While some contentedly dig out baggy plaid shirts, oddly-fitting double denim and DM boots for musical inspiration, Lemonade are plundering a very different kind of ‘90s for this sumptuous second offering. Stuff Kurt: this NY trio have been down the sonic thrift store with Kindness, picking up R’n'B, Balearic house and UK 2-step garage 12 inches and mixing these chipper beats with a tropical tinge and introspective tales of modern woe.
There’s something very cocktails-by-the-pool about the cascading synths’ shimmer, tinkling pianos, big slick basslines and tripping and tumbling rhythms of Diver. It’s crammed full of what oversexed smooth creeps might call “slow jamz”. We prefer epic, trotting beat-fuelled soul with the occasional marimba solo. ‘Infinite Style’ unfolds into a frenzy of rattling drums; speeding up and then slowing down to nothing as Callan Clendenin croons, “Does it seem like something is wrong to you? I’m trying to be someone and this time I can’t bring you along”. It’s as melancholy and eerie as it is danceable and makes for a thundering opener.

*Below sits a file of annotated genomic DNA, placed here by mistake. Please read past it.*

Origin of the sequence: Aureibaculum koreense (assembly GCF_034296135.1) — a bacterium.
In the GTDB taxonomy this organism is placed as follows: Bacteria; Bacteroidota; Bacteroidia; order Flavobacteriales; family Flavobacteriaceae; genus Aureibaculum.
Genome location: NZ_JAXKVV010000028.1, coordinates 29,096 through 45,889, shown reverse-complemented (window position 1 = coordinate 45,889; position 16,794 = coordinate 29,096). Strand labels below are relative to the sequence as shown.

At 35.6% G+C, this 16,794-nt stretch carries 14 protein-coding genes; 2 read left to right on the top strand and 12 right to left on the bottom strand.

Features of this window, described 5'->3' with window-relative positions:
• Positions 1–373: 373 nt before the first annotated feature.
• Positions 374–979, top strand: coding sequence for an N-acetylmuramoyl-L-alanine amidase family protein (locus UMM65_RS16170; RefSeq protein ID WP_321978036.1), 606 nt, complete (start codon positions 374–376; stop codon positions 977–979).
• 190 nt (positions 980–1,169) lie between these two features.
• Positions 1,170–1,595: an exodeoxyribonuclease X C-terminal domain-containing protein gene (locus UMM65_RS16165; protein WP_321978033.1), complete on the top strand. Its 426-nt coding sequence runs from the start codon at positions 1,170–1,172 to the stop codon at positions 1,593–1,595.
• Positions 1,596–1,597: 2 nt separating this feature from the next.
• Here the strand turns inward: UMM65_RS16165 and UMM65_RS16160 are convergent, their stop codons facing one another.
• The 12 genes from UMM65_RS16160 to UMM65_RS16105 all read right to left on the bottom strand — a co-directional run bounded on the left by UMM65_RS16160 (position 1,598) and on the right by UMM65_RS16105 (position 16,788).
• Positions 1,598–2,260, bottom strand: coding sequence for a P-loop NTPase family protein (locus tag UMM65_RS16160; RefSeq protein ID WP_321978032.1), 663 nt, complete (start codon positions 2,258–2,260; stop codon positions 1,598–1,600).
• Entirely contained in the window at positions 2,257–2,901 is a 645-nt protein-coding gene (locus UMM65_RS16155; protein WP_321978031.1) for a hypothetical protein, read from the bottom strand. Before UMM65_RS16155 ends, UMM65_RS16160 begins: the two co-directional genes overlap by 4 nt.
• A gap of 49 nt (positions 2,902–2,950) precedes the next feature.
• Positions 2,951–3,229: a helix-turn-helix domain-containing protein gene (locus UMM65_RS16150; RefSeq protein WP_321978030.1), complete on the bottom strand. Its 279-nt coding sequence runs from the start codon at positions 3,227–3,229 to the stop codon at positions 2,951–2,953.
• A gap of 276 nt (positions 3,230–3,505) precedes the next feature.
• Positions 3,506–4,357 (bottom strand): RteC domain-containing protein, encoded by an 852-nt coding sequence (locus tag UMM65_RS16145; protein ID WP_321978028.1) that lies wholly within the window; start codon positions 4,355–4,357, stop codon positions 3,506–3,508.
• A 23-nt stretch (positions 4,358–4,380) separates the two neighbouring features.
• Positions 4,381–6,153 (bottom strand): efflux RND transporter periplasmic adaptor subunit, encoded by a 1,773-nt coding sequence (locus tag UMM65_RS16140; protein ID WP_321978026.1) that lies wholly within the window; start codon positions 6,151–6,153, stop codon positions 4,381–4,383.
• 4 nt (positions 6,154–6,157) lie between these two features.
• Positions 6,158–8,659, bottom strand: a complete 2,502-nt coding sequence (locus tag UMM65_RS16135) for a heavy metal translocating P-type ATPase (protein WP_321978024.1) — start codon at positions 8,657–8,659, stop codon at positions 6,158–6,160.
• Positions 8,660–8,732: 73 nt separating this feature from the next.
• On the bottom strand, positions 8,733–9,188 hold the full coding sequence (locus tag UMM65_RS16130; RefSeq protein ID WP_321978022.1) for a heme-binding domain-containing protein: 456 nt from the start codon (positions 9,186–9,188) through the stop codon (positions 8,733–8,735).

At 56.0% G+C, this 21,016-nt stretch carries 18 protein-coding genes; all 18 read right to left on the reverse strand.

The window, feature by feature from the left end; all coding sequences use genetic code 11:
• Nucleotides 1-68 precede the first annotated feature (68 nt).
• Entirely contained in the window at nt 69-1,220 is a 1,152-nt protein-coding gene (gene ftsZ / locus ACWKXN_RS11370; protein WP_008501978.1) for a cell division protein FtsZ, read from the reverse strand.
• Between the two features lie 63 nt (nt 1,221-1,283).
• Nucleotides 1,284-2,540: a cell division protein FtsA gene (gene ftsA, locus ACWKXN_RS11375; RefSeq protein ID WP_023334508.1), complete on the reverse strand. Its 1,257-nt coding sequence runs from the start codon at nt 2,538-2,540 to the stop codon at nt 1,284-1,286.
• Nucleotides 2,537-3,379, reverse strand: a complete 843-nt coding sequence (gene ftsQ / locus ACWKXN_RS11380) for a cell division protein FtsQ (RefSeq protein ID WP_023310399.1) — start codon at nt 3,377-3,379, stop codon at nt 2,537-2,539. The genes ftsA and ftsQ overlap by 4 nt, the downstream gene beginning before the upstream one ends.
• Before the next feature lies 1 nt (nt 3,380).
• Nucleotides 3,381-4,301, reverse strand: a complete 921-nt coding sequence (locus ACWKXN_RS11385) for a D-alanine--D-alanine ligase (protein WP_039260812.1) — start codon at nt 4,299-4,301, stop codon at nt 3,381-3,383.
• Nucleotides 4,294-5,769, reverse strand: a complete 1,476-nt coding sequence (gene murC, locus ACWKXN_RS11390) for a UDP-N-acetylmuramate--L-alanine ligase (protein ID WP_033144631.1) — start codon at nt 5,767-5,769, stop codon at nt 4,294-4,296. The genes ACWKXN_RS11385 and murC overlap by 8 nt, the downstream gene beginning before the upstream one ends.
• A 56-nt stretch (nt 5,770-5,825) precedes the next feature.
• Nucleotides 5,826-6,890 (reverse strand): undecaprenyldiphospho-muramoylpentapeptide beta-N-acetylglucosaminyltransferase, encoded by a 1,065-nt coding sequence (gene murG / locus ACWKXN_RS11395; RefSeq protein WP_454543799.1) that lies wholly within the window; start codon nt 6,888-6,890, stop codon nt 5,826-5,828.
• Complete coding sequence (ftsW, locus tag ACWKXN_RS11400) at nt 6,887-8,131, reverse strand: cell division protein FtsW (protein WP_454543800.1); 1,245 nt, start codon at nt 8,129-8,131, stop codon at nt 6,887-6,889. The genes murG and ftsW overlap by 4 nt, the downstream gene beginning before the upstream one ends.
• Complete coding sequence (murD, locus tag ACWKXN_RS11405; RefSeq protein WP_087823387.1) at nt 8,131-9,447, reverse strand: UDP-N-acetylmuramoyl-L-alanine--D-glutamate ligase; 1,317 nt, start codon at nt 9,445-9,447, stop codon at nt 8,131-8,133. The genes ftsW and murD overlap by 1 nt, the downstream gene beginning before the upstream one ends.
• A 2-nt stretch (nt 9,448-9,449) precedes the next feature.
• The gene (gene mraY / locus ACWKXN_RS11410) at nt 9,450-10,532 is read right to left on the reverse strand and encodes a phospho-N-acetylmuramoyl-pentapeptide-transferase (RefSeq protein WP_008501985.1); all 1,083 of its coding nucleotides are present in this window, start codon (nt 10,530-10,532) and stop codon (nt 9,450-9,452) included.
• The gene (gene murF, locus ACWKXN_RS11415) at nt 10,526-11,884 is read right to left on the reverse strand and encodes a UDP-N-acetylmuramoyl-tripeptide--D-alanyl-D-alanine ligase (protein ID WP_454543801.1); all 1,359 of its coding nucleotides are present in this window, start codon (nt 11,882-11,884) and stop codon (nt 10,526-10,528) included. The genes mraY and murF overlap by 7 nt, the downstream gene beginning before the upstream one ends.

‘Neptune’ continues at a similar measured pace, its story of infidelity peppered with steel drum breaks and stabs of keys. “I think that I hurt you, I kissed her, you kissed him too” Clendenin sings before pleading, “Let me speak to you so I can show you all I want is to sort this out”. ‘Ice Water’ and ‘Big Changes’ are different beasts altogether, propelled by punchy rave keys, soulful vocals and bass drops and beats so booming they’ll have David Guetta looking over his shoulder and Nicki Minaj threatening to spit rhymes over their euphoric climaxes. Ibiza emo and angst in the club.
And while tormented Lemonade on uppers is an exciting prospect it’s when the trio trot out the 2-step tip tap of ‘Whitecaps’, the slowed-down So Solid of ‘Sister’ and ‘Sinead’’s twinkling harps and scratchy playful synths that they really surprise and subsequently excel. It gets better though; the brooding ‘Vivid’, complete with unsettling samples of Prometheus-worthy alien lamb cry, is nestled between them, and it’s this gorgeous mid-record run of successive inventive pop cuts that shows what Lemonade are now capable of.
Smartly pairing with Frankie Rose, Fischerspooner and SSION producer Le Chev, Diver finds this NY outfit vastly developed from their early hedonistic beginnings and having created an affecting ten tracks that would sit nicely dragged and dropped next to favourites from Sade, Julio Bashmore, Dante and PM Dawn and could just as easily cater for pre, mid and post-club listening. From bombast and frenzy to the wistful “It’s 5am, don’t know how I got here again” of graceful ballad ‘Eye Drops’, Lemonade have figured out that the best stuff comes from exploring both the highs and the lows.